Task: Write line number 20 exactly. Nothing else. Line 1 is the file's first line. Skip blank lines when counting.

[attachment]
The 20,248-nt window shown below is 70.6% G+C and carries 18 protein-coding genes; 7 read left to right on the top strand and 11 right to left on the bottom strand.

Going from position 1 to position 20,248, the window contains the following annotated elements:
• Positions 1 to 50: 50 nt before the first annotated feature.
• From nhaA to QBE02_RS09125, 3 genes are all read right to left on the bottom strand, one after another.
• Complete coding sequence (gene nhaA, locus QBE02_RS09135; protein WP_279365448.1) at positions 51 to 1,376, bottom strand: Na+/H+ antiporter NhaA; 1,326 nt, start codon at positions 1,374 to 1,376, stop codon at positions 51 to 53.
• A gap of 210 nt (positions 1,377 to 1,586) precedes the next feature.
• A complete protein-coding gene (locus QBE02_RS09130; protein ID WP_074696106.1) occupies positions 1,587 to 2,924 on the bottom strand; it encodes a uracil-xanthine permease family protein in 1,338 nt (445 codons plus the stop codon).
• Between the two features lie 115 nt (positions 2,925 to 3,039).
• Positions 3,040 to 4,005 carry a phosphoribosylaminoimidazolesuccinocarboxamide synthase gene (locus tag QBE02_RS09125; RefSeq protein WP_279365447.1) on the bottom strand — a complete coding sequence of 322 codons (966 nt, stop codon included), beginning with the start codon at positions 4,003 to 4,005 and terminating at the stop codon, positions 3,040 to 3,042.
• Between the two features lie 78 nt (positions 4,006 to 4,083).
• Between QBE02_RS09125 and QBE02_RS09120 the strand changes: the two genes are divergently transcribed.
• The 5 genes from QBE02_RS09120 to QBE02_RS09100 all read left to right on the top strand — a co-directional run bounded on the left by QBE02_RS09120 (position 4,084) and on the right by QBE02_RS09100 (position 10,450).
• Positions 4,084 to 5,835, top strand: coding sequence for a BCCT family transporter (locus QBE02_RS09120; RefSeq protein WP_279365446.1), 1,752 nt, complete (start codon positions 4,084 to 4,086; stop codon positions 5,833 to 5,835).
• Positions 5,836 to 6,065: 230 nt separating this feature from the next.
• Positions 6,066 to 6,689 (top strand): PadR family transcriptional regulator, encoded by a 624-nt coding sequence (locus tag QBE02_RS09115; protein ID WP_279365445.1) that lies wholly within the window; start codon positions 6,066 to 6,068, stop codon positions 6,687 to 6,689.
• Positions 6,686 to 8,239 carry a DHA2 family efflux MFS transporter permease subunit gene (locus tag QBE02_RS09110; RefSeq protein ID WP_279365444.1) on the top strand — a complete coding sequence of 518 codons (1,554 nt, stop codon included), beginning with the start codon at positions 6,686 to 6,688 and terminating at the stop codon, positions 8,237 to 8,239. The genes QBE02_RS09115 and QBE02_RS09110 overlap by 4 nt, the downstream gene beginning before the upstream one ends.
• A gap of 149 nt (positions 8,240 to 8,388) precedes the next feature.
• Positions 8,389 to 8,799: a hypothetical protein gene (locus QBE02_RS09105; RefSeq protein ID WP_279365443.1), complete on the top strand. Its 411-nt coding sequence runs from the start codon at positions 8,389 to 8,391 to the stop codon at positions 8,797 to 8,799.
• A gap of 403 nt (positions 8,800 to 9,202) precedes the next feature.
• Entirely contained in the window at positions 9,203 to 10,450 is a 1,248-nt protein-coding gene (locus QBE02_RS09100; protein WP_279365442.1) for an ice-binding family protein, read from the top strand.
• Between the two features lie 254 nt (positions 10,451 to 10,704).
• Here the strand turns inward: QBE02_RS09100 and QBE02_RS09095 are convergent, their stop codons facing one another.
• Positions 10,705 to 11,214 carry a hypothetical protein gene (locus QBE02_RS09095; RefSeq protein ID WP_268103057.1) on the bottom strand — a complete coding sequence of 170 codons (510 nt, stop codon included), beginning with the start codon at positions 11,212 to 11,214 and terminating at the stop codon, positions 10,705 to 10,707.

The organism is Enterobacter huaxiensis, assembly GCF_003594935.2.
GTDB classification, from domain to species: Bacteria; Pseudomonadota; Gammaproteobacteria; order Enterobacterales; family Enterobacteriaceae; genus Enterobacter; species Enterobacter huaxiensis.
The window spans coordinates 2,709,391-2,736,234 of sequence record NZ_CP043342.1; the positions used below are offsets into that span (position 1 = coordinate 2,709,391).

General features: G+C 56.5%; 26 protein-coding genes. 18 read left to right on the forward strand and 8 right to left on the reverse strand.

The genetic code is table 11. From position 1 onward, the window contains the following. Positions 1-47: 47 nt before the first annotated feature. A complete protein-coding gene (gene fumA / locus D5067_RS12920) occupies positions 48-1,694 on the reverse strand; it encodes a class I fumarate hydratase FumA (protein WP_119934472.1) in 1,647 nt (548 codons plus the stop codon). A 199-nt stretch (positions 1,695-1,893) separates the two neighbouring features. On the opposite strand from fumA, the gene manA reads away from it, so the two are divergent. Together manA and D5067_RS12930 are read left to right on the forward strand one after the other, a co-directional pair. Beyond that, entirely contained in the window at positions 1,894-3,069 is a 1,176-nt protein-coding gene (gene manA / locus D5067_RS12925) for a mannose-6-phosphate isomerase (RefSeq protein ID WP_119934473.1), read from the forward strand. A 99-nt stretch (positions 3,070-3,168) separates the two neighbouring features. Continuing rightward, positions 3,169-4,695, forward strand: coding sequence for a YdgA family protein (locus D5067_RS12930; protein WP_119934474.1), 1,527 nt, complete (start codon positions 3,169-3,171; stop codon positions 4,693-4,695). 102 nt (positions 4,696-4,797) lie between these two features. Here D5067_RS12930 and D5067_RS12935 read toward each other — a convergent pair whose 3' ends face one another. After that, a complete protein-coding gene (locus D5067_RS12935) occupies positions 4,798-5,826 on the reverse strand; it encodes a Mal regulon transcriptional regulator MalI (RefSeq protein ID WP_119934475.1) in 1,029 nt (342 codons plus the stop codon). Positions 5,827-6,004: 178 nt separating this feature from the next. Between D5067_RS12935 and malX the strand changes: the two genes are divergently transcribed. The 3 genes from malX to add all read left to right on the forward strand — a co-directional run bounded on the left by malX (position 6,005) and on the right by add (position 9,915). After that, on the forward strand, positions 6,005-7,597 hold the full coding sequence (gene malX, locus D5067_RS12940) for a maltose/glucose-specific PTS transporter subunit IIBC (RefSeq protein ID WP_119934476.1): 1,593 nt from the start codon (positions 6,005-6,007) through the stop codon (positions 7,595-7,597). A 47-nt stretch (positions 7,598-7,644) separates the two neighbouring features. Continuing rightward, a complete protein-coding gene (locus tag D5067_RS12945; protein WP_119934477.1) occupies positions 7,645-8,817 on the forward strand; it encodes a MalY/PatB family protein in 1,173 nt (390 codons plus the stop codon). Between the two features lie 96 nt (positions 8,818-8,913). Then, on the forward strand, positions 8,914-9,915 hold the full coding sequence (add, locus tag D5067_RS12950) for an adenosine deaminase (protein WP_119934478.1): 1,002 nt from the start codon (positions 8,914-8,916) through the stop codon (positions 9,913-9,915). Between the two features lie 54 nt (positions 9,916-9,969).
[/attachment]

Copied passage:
• Entirely contained in the window at positions 9,203 to 10,450 is a 1,248-nt protein-coding gene (locus QBE02_RS09100; protein WP_279365442.1) for an ice-binding family protein, read from the top strand.